6 Reasons Why Introverts Make Great Leaders

People often illustrate introverts as reserved and quiet, socially awkward, solitary and soft-spoken. These qualities may make it seem that introverts lack the confidence and social skills that leaders, pioneers, and change makers possess. But you may be surprised to learn that 40% of leaders and executives identify themselves as introverts. Bill Gates, Warren Buffett, Marissa Meyer, Mark Zuckerberg, Guy Kawasaki, and Barack Obama are only a few of the famous leaders and innovators who consider themselves introverts. 

Their success proves that leadership is not monopolized by those with an outgoing, socially-affable, and highly-confident temperament. In fact, despite an extroverted environment, introverts can also take the reins in an organization. Here are six qualities that introverts can leverage to harness effective management and leadership skills:

1. Listen first, talk later.

Introverts tend to shy away from small talk because it drains their energy. Typically, they prefer to stay on the sidelines and listen first, and weigh in with their own viewpoint later (or when asked). A  study managed by Francesca Gino, associate professor at Harvard Business School, shows that introverted bosses with active teams can be extremely successful, because they patiently listen to what their team members have to say. 

This trait allows introverts to be especially effective leaders, since successful collaboration requires effective communication. Introverts tend to evaluate the full picture of a situation, carefully prepare what they are going to say, and add comments and instructions that are well thought out and clearly communicated. 

2. Step up during times of crisis.

In her book, Introvert Power: Why Your Inner Life Is Your Hidden Strength, clinical psychologist Laurie Helgoe claims that introverts have an "internal power—the power to birth fully formed ideas, insights, and solutions. [...] An introvert who sits back in a meeting, taking in the arguments, dreamily reflecting on the big picture, may be seen as not contributing—that is, until he works out the solution that all the contributors missed."

Combine this with introverts’ ability to listen intently to their colleagues and weigh different perspectives, and they can be a valuable voice of reason in times of crisis. 

3. Get out of your comfort zone.

Because of their low social energy, small talk can be cumbersome for introverts, which makes networking difficult. But because networking is key to opening up important business opportunities, it requires introverts to step outside of their comfort zone a bit. Introverts actually can use their natural sincerity to lessen their anxiety and better engage others in conversation, making meaningful connections.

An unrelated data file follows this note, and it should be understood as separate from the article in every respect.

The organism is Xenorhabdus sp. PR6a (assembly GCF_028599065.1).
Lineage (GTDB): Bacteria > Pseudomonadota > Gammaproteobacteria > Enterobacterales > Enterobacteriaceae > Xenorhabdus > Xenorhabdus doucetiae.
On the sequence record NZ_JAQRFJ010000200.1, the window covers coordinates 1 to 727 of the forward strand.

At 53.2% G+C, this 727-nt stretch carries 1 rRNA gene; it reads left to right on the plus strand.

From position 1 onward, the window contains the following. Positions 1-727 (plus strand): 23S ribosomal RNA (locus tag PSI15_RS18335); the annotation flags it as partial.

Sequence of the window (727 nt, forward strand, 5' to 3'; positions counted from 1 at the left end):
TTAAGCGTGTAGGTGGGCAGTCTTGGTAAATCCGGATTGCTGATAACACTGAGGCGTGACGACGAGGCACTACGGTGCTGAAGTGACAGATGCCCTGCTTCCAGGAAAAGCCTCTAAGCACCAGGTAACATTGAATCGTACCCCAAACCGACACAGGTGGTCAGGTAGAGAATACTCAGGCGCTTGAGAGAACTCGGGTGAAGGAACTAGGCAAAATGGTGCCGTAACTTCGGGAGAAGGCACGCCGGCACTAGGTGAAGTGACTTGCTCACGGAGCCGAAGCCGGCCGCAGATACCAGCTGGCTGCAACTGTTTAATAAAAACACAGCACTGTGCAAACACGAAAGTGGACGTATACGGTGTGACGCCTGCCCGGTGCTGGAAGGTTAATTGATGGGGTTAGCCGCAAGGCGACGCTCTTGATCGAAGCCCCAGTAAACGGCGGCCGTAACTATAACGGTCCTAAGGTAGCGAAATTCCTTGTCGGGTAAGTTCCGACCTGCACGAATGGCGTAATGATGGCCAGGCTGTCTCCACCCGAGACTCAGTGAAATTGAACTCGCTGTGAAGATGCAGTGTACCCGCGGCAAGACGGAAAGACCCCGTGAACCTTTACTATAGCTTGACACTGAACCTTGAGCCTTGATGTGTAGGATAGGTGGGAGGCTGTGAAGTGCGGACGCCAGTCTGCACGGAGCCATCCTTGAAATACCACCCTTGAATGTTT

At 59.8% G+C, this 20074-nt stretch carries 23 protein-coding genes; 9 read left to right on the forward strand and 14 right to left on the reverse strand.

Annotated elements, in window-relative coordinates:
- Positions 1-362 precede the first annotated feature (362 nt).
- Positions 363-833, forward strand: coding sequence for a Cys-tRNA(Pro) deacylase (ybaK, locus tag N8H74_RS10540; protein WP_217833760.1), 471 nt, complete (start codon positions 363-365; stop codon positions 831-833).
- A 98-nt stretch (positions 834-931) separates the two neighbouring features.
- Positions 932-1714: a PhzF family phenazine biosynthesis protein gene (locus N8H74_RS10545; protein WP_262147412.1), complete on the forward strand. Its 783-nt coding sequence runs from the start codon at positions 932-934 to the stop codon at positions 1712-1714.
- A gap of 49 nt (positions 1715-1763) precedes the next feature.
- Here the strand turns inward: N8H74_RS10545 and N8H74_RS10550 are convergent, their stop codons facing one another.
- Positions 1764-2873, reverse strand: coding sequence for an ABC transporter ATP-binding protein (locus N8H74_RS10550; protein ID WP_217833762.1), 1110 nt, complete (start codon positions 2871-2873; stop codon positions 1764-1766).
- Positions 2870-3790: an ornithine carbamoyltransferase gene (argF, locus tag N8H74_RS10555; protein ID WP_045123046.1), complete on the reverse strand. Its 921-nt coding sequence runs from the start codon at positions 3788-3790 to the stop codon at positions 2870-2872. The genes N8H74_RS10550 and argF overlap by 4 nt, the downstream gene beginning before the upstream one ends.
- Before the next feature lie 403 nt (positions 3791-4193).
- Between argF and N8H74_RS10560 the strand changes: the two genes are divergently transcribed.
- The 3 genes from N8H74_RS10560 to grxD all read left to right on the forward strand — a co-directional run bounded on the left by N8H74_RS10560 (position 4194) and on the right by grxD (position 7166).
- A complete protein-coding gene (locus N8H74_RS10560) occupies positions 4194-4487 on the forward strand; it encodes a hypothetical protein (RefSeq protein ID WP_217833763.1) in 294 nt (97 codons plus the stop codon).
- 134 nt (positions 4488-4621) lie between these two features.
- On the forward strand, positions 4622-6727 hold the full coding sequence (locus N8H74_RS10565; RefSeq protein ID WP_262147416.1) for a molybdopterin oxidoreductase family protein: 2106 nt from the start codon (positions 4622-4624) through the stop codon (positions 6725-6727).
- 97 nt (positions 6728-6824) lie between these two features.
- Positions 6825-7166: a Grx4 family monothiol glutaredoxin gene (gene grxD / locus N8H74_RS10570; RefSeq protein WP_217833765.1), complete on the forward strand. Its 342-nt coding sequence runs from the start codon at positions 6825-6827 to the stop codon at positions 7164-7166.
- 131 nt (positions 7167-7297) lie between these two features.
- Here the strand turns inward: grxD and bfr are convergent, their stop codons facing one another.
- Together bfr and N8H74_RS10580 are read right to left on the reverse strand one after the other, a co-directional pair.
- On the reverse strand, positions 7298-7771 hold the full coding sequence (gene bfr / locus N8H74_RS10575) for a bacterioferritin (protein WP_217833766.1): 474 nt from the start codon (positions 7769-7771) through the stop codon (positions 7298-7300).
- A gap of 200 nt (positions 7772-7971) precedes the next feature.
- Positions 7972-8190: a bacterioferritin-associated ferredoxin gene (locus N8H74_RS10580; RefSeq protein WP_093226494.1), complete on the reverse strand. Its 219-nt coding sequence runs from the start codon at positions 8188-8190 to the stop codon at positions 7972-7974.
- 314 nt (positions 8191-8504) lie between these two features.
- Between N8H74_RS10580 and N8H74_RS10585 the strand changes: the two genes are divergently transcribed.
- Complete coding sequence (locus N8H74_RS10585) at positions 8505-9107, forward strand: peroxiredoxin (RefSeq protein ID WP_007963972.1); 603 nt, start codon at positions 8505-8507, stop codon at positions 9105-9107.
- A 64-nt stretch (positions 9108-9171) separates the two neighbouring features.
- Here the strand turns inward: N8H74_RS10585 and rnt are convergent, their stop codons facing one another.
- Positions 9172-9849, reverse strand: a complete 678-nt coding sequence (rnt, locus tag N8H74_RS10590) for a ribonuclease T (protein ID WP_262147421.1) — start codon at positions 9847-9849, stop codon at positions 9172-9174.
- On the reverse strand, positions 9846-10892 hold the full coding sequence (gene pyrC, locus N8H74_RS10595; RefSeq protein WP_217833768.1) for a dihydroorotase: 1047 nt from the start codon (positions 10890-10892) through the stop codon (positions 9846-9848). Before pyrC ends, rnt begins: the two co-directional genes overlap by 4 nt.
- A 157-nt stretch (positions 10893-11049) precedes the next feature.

4. Use your writing skills.

Introverts prefer to communicate in writing because it allows them to organize their ideas as they pen their thoughts. EssayOn Time writer Cecil Murphy says, “Introverts can utilize social media as an effective platform for voicing their ideas and realizations, and directing their audience towards their cause. What they struggle to express verbally, they can elucidate through a combination of compelling text and visual content.” 

5. Take time to recharge. 

Given the limited social energy that introverts have, engaging in too many group activities and events drains them. Once their social energy is used up, introverts tend to withdraw from their surroundings in search of rejuvenation. Taking some time to work individually is essential to keeping efficiency and productivity high. 

As an introvert, set aside time during your day to get back into your contemplative zone and re-energize. You can actually use this time to come up with new strategies and ideas, and surprise your company with the surge in enthusiasm and passion at work.

6. Use collaboration and communication apps.

Going digital can be especially advantageous for introverts, since they can preserve their social energy for in-person meetings with important clients and business partners, while staying connected with their team. Instant messaging, collaboration, and work management apps like Wrike can bring enhanced communication, transparency, and accountability to the workplace.  

Successful managers, executives, and leaders are not defined by their personality. They are defined more by how they handle critical situations, guide their team to achieve their goals, and inspiring those around them while being true to themselves. 

Author Bio:

Joan Selby is a former ESL teacher and content marketer at UK Dissertation Service. She also runs her own blog about social media and writing tips. Joan is a Creative Writing graduate, fancy shoe lover, writer by day and reader by night. Connect with her on Twitter and Facebook.

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